UPS Deal Will Deliver Earnings Boost: Analysts

NEW YORK ( TheStreet) -- United Parcel Service ( UPS) is set to see a long-term earnings boost after making an international mail delivery push with a $6.8 billion all-cash acquisition of Dutch package shipper TNT Express, according to industry analysts.

After upping a previous failed bid for TNT Express, UPS may become the largest shipper in Europe as it grows international mail delivery revenue and finds cost savings that make more upbeat about the earnings of the largest public mail delivery and logistics company in the U.S.

On news of the deal, JPMorgan analyst Thomas R. Wadewitz raised his UPS price target to $92 a share from $88 and moved his rating of the stock from "neutral" to "overweight" on an expected rise operating profits that will lift UPS's long-term earnings per share.

"We expect significant earnings per share accretion in 2013 and 2014 from the TNT Express deal and we also view it as a strategic positive in terms of boosting UPS's global footprint," wrote Wadewitz in a Monday note. He forecasts that the deal will add 48 cents to UPS's 2013 and 2014 earnings per share, pushing this year's total to $5.75. The acquisition is also expected to drive $400 million in cost savings.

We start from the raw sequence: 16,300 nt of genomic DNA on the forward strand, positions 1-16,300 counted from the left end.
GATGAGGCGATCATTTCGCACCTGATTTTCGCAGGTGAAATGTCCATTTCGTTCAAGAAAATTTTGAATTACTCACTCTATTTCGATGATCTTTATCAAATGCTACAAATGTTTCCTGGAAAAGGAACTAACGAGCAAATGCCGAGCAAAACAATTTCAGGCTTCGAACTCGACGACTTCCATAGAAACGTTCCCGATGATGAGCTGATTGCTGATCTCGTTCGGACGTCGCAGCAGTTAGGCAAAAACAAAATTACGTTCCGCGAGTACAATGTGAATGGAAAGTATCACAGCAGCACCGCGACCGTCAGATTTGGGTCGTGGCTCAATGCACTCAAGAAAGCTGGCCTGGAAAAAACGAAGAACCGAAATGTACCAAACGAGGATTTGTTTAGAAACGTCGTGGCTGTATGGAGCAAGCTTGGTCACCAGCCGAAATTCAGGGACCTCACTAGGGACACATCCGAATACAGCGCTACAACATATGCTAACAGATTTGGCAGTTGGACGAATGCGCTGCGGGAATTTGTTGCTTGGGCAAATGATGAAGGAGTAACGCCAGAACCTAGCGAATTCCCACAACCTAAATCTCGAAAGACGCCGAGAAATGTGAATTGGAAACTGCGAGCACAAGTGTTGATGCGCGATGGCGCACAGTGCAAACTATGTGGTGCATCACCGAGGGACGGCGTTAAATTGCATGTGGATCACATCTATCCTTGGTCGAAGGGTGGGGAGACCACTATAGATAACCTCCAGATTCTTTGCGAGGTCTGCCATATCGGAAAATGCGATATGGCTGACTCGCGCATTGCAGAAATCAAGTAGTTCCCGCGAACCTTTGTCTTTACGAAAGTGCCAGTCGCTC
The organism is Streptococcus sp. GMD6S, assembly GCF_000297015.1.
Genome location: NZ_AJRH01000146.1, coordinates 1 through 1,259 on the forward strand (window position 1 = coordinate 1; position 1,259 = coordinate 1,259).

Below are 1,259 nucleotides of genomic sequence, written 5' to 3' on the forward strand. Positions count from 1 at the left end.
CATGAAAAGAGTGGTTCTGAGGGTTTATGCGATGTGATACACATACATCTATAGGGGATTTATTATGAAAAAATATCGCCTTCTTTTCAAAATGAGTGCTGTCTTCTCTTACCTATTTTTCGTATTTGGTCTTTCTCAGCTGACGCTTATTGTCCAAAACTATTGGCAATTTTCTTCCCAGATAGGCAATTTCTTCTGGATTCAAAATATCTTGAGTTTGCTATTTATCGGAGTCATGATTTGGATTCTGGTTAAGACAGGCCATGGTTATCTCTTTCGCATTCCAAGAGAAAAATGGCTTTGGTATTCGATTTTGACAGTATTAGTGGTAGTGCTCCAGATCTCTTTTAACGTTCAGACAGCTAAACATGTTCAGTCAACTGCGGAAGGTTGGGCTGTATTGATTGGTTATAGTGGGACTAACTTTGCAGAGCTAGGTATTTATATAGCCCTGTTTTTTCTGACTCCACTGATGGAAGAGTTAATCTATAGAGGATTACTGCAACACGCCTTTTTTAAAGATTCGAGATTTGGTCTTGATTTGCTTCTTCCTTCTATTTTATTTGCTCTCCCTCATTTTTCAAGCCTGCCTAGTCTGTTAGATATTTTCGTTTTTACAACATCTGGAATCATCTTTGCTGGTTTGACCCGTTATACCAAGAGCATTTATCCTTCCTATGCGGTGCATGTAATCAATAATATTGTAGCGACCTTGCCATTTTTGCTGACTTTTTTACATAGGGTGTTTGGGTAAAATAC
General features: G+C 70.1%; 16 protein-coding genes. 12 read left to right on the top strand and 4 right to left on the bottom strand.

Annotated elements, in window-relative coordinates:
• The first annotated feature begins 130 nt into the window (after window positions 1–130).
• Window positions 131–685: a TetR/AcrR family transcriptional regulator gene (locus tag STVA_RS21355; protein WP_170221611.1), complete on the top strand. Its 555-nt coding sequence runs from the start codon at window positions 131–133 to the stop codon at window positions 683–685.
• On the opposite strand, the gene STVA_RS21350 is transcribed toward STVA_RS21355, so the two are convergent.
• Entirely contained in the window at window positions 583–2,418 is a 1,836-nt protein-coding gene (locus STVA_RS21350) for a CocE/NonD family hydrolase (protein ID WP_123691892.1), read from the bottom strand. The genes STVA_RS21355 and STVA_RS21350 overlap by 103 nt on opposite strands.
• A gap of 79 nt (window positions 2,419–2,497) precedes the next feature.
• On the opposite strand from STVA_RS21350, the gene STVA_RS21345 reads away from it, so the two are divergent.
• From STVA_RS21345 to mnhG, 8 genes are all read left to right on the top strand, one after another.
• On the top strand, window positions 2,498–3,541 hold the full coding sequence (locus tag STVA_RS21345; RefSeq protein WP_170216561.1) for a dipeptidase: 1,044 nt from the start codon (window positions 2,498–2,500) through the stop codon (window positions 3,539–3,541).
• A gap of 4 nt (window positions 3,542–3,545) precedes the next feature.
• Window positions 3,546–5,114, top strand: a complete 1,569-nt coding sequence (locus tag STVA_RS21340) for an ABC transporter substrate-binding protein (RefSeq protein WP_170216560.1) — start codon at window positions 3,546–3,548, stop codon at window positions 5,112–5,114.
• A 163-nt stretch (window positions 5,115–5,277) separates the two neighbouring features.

"In our view, the deal is a significant strategic positive for UPS because it will vault UPS from a #3 position in most European markets to #1 or #2 positions. We would expect the deal to strengthen UPS's global small package network and also significantly broaden its base of European customers." Wadewitz adds that the deal will strengthen UPS's small package network and will help thje company further benefit from an improving U.S. economy.

If the deal were to close as is expected by management in 2012, it would be UPS's largest ever deal, significantly eclipsing a $1.2 billion acquisition of speed delivery service Overnite Corporation in 2005. With TNT Express, UPS would also grow its revenue to $60 billion from $53 billion, while pushing international earnings to 36% of overall revenue from present levels of 26%, according to a press release.

"With this combination, both U.P.S. and TNT Express will significantly enhance their ability to serve our combined customers' complex global logistics needs," said UPS chief executive Scott Davis in a statement. "The additional capabilities and broadened global footprint will support the growth and globalization of our customers' businesses."

In Monday trading UPS shares rose over 3% to $81.03, while FedEx shares rose under 1% to $94.99. Year-to-date, FedEx shares have outpaced UPS, posting a near 14% gain to UPS's 9% 2012 rise. Those 2012 gains have helped UPS and FedEx shares to post positive stock returns in the last 12 months.

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To get a deal done, UPS raised its offer price for TNT Express to 9.50 euros a share from 9 euros, which was rejected by TNT's board in February. Expectations of a TNT Express deal lingered for almost a year after the unit was spun from the Dutch mail giant TNT last May.